“Many of my students have never been exposed to African culture, and were surprised to learn that there are several languages spoken on the continent. Most weren’t aware that slave trades occurred in other parts of the world, such as Spain, Sweden, Cuba, South Africa, and Brazil, among others. We spend a lot of time talking about the importance of Black wealth and finances, and most of them are surprised to see the value of the U.S. dollar compared to other countries.”
The knowledge Jannelle shares with them is priceless, told from a Black perspective and worldview that allows them to learn things they likely won’t find in their American textbooks. Jannelle says her students are drawn to the stories she tells them about African leaders, entrepreneurs, and social justice advocates, as it shows them representation outside the leadership they’ve seen in the U.S. and lets them know they have endless opportunities to contribute to this world in meaningful ways.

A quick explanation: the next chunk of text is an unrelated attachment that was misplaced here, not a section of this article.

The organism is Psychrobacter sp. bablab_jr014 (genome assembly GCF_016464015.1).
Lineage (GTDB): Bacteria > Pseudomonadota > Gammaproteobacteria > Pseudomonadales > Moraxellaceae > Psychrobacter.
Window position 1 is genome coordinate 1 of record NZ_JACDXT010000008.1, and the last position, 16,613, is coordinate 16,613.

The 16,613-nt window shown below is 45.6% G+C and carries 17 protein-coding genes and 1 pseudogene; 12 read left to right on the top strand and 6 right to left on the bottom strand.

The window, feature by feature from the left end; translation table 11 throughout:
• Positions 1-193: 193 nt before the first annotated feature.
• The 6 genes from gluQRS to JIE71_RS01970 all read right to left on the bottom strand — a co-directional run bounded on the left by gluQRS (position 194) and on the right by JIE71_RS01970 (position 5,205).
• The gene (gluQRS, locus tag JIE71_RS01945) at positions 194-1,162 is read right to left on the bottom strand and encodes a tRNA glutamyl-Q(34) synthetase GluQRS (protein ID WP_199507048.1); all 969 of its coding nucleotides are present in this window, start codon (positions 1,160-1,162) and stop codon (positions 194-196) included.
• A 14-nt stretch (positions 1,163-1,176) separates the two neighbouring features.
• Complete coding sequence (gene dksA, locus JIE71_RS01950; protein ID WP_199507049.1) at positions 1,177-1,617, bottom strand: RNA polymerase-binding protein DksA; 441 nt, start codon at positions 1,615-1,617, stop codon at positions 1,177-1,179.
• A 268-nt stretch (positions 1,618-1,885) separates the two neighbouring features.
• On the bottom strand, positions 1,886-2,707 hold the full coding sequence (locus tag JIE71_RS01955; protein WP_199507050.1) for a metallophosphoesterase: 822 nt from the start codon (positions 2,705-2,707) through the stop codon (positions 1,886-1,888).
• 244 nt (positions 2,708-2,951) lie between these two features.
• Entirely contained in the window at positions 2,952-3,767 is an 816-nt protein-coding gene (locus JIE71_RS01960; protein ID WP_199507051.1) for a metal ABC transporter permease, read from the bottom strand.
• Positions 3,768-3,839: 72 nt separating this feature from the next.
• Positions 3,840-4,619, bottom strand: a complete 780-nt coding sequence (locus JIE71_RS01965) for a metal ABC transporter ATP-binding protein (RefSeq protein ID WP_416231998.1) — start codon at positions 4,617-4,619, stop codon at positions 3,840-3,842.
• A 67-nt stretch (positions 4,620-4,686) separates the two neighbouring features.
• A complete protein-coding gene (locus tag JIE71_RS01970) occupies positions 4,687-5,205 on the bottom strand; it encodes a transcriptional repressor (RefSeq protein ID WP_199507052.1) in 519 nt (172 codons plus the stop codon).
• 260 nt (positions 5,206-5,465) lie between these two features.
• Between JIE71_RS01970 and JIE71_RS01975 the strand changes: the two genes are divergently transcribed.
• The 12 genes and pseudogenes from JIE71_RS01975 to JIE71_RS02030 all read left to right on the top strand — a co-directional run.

Her students enjoy seeing photos from her travels just as much as she enjoys showing them. By highlighting the beauty, nature, and architecture of a country the media neglects to show, Jannelle is able to combat false narratives, allowing the youth to get a pure and unbiased glimpse of the world and change their perceptions.
“My students always have many questions for me about my travels and I love it! Many of my female students ask if I get lonely or feel unsafe traveling alone as a female traveler, while my male students ask me nonstop about the food.”
“They also have no problem asking me ‘Ms. Watson, are you rich? How much money do you make? How can you afford to travel so much?’ I appreciate these questions because they allow us to have deeper conversation about money, savings, and government run programs they can think about applying to that will financially pay for them to travel abroad.”
It is Jannelle’s hope that all of her students have the opportunity to travel abroad one day and have experiences that will teach them social flexibility, promote cross cultural understanding, and teach them invaluable lessons about themselves and others.